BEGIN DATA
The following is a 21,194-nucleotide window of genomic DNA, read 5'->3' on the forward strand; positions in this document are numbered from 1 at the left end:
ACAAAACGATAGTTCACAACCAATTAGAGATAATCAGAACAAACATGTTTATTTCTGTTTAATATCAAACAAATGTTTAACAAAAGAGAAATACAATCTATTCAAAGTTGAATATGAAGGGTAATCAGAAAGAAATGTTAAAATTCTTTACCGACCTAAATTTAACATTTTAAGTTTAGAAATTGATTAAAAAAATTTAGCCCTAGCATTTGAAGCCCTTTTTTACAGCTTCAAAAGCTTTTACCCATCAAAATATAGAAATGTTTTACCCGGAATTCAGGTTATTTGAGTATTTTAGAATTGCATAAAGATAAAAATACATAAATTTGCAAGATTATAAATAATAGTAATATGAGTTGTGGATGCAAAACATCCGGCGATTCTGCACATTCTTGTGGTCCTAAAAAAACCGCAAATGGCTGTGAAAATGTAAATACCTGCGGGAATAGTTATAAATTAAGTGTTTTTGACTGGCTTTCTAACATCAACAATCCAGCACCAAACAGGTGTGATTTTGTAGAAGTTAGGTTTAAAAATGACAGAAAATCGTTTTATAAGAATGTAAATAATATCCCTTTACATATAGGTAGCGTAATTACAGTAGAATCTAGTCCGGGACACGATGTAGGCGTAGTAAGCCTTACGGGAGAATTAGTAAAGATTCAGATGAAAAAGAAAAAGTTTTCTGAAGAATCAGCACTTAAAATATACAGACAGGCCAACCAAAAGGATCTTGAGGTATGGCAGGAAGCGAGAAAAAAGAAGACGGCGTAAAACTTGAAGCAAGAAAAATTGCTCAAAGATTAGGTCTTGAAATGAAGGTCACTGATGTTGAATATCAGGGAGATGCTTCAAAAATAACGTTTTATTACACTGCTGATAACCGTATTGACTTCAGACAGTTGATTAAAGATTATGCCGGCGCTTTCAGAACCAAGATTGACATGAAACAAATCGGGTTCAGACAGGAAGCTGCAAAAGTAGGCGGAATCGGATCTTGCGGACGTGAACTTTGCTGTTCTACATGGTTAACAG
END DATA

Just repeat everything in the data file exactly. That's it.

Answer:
The following is a 21,194-nucleotide window of genomic DNA, read 5'->3' on the forward strand; positions in this document are numbered from 1 at the left end:
ACAAAACGATAGTTCACAACCAATTAGAGATAATCAGAACAAACATGTTTATTTCTGTTTAATATCAAACAAATGTTTAACAAAAGAGAAATACAATCTATTCAAAGTTGAATATGAAGGGTAATCAGAAAGAAATGTTAAAATTCTTTACCGACCTAAATTTAACATTTTAAGTTTAGAAATTGATTAAAAAAATTTAGCCCTAGCATTTGAAGCCCTTTTTTACAGCTTCAAAAGCTTTTACCCATCAAAATATAGAAATGTTTTACCCGGAATTCAGGTTATTTGAGTATTTTAGAATTGCATAAAGATAAAAATACATAAATTTGCAAGATTATAAATAATAGTAATATGAGTTGTGGATGCAAAACATCCGGCGATTCTGCACATTCTTGTGGTCCTAAAAAAACCGCAAATGGCTGTGAAAATGTAAATACCTGCGGGAATAGTTATAAATTAAGTGTTTTTGACTGGCTTTCTAACATCAACAATCCAGCACCAAACAGGTGTGATTTTGTAGAAGTTAGGTTTAAAAATGACAGAAAATCGTTTTATAAGAATGTAAATAATATCCCTTTACATATAGGTAGCGTAATTACAGTAGAATCTAGTCCGGGACACGATGTAGGCGTAGTAAGCCTTACGGGAGAATTAGTAAAGATTCAGATGAAAAAGAAAAAGTTTTCTGAAGAATCAGCACTTAAAATATACAGACAGGCCAACCAAAAGGATCTTGAGGTATGGCAGGAAGCGAGAAAAAAGAAGACGGCGTAAAACTTGAAGCAAGAAAAATTGCTCAAAGATTAGGTCTTGAAATGAAGGTCACTGATGTTGAATATCAGGGAGATGCTTCAAAAATAACGTTTTATTACACTGCTGATAACCGTATTGACTTCAGACAGTTGATTAAAGATTATGCCGGCGCTTTCAGAACCAAGATTGACATGAAACAAATCGGGTTCAGACAGGAAGCTGCAAAAGTAGGCGGAATCGGATCTTGCGGACGTGAACTTTGCTGTTCTACATGGTTAACAG